Health group warns men of increasing osteoporosis risk
By Katherine Wei, The China PostTAIPEI, Taiwan -- Contrary to the popular belief that osteoporosis only affects women when they reach menopause, the International Osteoporosis Foundation released a new study suggesting that men are more prone to the progressive disease when they hit the 50-year mark.
February 23, 2014, 12:06 am TWN
There are approximately 2 million men who are 50 years old or older in Taiwan, and the study results show as many as 57 percent suffer from low bone mass. The study also suggests that if 96 out of every 100,000 men have fractured hip joints, there are over 23,000 people with the same problem each year.
According to the study, one out of every five men dies within a year after fracturing his hip joint. The death rate is 7 percent higher than for women with fractured hip joints.
In the Nutrition and Health Survey in Taiwan in 2008, the government discovered that 23 percent of men over 50 years old have osteoporosis, which is a threat to the ever-growing male population.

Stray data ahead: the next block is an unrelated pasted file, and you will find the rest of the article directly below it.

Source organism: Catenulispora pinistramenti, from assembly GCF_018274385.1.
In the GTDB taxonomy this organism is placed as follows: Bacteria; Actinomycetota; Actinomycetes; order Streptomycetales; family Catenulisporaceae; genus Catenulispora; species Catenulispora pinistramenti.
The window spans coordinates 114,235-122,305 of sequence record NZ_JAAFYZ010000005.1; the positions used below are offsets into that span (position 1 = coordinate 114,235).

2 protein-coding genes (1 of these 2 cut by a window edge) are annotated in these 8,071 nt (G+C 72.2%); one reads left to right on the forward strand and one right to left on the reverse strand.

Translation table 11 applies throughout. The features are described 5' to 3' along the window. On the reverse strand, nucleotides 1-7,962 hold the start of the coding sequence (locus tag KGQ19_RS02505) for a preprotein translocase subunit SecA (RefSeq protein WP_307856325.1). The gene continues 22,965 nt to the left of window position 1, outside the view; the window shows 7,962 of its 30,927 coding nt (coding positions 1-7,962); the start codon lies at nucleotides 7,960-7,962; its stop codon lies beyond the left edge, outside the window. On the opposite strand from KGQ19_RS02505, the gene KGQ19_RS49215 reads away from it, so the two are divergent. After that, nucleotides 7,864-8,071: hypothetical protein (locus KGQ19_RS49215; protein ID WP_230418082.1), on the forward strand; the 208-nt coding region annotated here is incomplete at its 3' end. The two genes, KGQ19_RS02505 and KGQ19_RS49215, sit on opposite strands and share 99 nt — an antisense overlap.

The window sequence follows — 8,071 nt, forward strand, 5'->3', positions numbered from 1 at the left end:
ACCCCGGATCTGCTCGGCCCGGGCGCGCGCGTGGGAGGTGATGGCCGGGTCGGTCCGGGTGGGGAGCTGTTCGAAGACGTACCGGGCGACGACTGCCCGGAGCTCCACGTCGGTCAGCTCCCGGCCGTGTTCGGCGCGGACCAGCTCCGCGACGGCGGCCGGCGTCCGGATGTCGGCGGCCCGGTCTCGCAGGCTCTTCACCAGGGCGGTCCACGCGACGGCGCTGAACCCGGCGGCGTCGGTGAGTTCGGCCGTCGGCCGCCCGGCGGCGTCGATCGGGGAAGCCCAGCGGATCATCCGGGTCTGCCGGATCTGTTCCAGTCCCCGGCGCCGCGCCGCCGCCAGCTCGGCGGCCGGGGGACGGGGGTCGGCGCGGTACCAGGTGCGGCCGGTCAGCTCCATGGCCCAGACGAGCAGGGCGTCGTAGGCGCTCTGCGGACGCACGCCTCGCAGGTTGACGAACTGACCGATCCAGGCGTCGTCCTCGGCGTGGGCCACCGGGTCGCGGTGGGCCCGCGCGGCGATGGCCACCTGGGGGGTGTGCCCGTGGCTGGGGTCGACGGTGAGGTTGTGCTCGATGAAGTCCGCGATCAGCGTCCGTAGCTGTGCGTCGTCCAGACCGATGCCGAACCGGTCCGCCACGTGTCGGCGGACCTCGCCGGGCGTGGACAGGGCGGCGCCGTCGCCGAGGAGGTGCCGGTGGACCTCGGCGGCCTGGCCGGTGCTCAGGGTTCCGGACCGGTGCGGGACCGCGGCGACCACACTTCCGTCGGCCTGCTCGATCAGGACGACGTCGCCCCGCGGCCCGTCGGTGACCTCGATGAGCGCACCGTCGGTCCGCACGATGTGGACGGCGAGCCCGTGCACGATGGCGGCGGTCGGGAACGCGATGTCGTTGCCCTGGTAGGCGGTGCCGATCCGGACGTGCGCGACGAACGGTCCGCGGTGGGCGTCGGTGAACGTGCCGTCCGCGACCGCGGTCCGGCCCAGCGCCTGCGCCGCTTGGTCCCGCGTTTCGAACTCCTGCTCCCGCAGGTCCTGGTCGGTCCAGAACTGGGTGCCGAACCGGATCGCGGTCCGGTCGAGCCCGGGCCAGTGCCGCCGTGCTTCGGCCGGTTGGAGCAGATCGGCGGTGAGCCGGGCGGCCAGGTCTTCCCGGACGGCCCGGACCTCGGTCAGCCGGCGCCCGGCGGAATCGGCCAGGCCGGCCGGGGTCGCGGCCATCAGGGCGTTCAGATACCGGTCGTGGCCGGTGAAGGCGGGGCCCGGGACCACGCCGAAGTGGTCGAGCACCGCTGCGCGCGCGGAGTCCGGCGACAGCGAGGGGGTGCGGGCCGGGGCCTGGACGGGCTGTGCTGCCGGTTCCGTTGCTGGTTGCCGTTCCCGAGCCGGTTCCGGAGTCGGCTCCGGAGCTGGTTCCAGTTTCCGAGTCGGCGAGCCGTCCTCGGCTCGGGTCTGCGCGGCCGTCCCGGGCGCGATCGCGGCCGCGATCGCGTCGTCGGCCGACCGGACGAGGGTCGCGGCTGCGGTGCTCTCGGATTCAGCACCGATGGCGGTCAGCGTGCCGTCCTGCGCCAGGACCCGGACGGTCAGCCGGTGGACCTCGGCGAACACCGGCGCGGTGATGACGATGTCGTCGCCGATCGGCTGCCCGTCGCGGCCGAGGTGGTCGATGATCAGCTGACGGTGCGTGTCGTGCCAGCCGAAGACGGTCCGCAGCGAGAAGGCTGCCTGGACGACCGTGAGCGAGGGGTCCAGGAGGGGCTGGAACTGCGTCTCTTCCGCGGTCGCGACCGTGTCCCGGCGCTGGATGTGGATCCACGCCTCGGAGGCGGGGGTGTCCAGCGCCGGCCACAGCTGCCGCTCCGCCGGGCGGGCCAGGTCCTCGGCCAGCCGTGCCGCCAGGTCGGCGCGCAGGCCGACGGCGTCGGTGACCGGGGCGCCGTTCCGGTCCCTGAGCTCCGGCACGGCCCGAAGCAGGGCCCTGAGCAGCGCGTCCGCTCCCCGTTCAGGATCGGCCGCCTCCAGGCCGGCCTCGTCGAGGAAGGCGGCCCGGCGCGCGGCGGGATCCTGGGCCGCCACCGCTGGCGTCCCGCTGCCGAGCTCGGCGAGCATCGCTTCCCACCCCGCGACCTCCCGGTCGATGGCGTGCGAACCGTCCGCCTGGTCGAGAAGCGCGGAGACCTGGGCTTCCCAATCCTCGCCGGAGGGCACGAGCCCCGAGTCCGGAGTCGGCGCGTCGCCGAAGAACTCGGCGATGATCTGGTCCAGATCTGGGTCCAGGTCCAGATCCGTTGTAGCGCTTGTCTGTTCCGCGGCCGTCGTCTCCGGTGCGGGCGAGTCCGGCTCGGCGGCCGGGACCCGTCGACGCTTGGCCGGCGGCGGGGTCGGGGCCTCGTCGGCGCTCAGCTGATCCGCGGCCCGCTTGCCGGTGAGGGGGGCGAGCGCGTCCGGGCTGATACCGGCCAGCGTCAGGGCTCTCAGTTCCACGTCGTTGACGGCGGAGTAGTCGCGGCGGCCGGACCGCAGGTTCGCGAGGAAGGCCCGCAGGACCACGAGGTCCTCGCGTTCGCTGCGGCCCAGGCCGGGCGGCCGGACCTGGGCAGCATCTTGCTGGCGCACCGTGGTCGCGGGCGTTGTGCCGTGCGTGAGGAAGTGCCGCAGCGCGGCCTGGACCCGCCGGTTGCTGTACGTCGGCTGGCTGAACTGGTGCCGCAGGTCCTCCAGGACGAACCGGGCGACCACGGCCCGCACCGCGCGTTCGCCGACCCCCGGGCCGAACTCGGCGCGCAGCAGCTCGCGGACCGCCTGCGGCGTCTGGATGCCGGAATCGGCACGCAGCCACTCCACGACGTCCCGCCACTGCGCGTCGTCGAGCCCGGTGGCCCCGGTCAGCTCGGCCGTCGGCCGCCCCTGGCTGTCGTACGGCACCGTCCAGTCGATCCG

Lukang Christian Hospital Superintendent Tu Shih-te (杜思德) noted that Taiwan has the highest number of fractured hip joints among all nations in Asia, and ranks number nine in the world. Most men tend to overlook the symptoms of osteoporosis, and due to the fact that more men than women work outdoors, the risk of death by fractured hip joints are higher than for women as well.
Elderly men are 7.85-times more likely to die within three months after fracturing a hip joint than the others without the injury; men also lose bone mass at a rate of 1 percent each year, as they are often deficient in Vitamin D and calcium, said Tu.
Both men and women should take care to consume enough calcium and Vitamin D, head outdoors for more sun and avoid smoking and drinking, said Tu, who added that exercise is also crucial to bone health.